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The genome dynamics of rice revealed by sequencing 3,000 varieties

The genome dynamics of rice revealed by sequencing 3,000 varieties
The Genome and Plant Development Laboratory (LGDP, UMR 5096 CNRS/UPVD), just published in Nature Communications an article describing the transpositional dynamics of rice based on the analysis of 3,000 genomes. The authors show that transposable elements (mobile DNA in the genome) contribute significantly to the diversification of the species genome.

Rice, with world production approaching 500 million tons, is the staple food for billions of humans, often among the poorest in the world. It is one of the pillars of food security in Asia, Africa and South America. The sustained production of this cereal, as it is the case for all plants of economic interest, depends on the development of varieties with high agronomic performances. The spread of such high yielding varieties, however, raises the problem of genetic diversity erosion, since selected lines gradually replace traditional varieties.

Eroding genetic diversity

This erosion is now a danger in the context of the acceleration of environmental change, since without sufficient genetic diversity, it will be difficult if not impossible to find new sources of tolerance to the extreme farming conditions (hot, cold, drought, floods ...) that we will face in the near future. Yet rice is one of the oldest cereals, with a multi-millennial history, cultivated today in almost all tropical and subtropical regions of the globe, as well as some temperate zones. The global collection of genetic resources of the species now has more than 100,000 varieties attesting to its strong heritage value, but above all a huge reservoir of genetic diversity that will be very valuable in the context of global change.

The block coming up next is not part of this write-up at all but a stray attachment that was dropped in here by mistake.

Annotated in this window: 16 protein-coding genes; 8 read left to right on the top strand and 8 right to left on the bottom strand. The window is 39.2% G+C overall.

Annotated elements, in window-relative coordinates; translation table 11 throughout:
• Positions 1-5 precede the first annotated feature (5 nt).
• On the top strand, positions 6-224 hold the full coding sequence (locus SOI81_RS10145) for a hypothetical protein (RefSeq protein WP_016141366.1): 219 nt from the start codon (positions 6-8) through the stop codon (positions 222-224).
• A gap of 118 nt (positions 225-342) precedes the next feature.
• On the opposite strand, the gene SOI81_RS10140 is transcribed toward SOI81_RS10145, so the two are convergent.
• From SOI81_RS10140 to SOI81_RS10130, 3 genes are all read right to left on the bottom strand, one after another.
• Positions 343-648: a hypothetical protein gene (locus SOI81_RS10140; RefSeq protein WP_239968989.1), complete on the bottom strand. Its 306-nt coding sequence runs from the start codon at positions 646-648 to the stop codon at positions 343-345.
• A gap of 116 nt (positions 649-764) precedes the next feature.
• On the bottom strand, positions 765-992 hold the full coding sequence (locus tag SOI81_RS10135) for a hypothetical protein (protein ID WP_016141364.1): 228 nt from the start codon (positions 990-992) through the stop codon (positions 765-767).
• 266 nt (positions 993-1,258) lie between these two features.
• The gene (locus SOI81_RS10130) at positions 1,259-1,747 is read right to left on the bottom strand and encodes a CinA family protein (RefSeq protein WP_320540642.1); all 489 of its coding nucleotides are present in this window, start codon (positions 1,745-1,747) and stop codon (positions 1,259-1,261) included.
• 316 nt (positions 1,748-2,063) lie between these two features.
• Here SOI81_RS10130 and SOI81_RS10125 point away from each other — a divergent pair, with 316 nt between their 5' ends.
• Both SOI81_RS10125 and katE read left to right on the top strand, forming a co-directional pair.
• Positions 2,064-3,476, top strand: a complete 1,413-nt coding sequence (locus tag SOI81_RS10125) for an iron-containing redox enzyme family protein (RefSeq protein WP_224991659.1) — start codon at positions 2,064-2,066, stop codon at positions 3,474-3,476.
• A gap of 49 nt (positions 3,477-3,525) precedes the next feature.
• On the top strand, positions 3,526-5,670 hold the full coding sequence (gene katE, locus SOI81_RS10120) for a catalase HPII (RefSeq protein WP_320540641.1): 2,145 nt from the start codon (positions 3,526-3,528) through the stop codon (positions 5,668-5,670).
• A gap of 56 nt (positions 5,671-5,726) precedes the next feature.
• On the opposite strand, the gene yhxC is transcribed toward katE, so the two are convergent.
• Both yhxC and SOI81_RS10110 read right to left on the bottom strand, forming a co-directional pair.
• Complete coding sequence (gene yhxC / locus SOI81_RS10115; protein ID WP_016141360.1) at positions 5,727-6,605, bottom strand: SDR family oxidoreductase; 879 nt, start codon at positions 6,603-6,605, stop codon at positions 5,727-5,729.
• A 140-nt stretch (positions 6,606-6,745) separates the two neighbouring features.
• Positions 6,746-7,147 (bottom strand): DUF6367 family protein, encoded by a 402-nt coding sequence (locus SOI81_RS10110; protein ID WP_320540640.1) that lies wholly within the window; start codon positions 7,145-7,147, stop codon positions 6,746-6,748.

Transposable elements contribute significantly to the diversification of the rice genome

Today, there is a very large set of public genomic data in rice., including the full genomic sequence of 3000 cultivated varieties. The processing of such big data (amounting to Terabytes) is in itself a conceptual and technical challenge. The authors of the study therefore developed a new method of processing sequence data, very fast but above all very reliable, to identify all the polymorphisms (genomic variation) associated with the movement of transposable elements. Thanks to this analysis, they found that the differentiation of the genome by transposable elements was very fast and contributed significantly to the genetic diversity of the species since domestication. The authors also show that rice was domesticated three times independently in Asia, whereas it was thought until now that it was domesticated ("invented") only twice.

The results of this study will now allow the identification of new adaptive genetic factors in the existing collection of rice genetic resources and help developing future varieties more tolerant to the environmental stresses that all agrosystems will likely face in the near future.

See also

Carpentier MC, Manfroi E, Wei FJ, Wu HP, Lasserre E, Llauro C, Debladis E, Akakpo R, Hsing YI, Panaud O (2019). Retrotranspositional landscape of Asian rice revealed by 3000 genomes.Nature Communications. 10(1):24. doi: 10.1038/s41467-018-07974-5.